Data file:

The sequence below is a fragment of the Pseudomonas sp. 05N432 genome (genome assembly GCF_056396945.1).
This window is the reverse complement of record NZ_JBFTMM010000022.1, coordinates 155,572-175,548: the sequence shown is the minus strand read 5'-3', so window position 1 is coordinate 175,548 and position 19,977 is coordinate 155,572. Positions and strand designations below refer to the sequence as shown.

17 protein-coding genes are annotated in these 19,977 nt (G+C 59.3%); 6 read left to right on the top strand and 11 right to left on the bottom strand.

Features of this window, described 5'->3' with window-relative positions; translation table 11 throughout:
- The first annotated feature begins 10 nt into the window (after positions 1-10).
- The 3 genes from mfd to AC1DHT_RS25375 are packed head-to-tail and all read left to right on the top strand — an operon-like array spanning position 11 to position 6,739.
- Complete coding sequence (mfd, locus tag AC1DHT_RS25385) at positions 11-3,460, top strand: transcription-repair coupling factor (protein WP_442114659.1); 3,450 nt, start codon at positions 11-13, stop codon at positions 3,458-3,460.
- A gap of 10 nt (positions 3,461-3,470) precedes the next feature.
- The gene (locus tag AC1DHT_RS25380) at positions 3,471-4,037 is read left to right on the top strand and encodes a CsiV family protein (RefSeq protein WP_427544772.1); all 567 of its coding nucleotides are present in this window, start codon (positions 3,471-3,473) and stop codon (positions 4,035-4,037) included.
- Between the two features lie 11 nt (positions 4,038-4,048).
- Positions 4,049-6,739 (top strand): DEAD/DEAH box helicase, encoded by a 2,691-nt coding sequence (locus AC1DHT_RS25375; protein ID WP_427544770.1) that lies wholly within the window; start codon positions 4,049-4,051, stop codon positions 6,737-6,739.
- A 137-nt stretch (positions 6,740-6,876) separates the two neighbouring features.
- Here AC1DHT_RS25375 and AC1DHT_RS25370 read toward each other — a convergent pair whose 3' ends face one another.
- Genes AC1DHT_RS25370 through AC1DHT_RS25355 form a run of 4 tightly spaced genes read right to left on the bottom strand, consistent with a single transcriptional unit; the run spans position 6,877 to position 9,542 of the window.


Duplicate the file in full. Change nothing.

The sequence below is a fragment of the Pseudomonas sp. 05N432 genome (genome assembly GCF_056396945.1).
This window is the reverse complement of record NZ_JBFTMM010000022.1, coordinates 155,572-175,548: the sequence shown is the minus strand read 5'-3', so window position 1 is coordinate 175,548 and position 19,977 is coordinate 155,572. Positions and strand designations below refer to the sequence as shown.

17 protein-coding genes are annotated in these 19,977 nt (G+C 59.3%); 6 read left to right on the top strand and 11 right to left on the bottom strand.

Features of this window, described 5'->3' with window-relative positions; translation table 11 throughout:
- The first annotated feature begins 10 nt into the window (after positions 1-10).
- The 3 genes from mfd to AC1DHT_RS25375 are packed head-to-tail and all read left to right on the top strand — an operon-like array spanning position 11 to position 6,739.
- Complete coding sequence (mfd, locus tag AC1DHT_RS25385) at positions 11-3,460, top strand: transcription-repair coupling factor (protein WP_442114659.1); 3,450 nt, start codon at positions 11-13, stop codon at positions 3,458-3,460.
- A gap of 10 nt (positions 3,461-3,470) precedes the next feature.
- The gene (locus tag AC1DHT_RS25380) at positions 3,471-4,037 is read left to right on the top strand and encodes a CsiV family protein (RefSeq protein WP_427544772.1); all 567 of its coding nucleotides are present in this window, start codon (positions 3,471-3,473) and stop codon (positions 4,035-4,037) included.
- Between the two features lie 11 nt (positions 4,038-4,048).
- Positions 4,049-6,739 (top strand): DEAD/DEAH box helicase, encoded by a 2,691-nt coding sequence (locus AC1DHT_RS25375; protein ID WP_427544770.1) that lies wholly within the window; start codon positions 4,049-4,051, stop codon positions 6,737-6,739.
- A 137-nt stretch (positions 6,740-6,876) separates the two neighbouring features.
- Here AC1DHT_RS25375 and AC1DHT_RS25370 read toward each other — a convergent pair whose 3' ends face one another.
- Genes AC1DHT_RS25370 through AC1DHT_RS25355 form a run of 4 tightly spaced genes read right to left on the bottom strand, consistent with a single transcriptional unit; the run spans position 6,877 to position 9,542 of the window.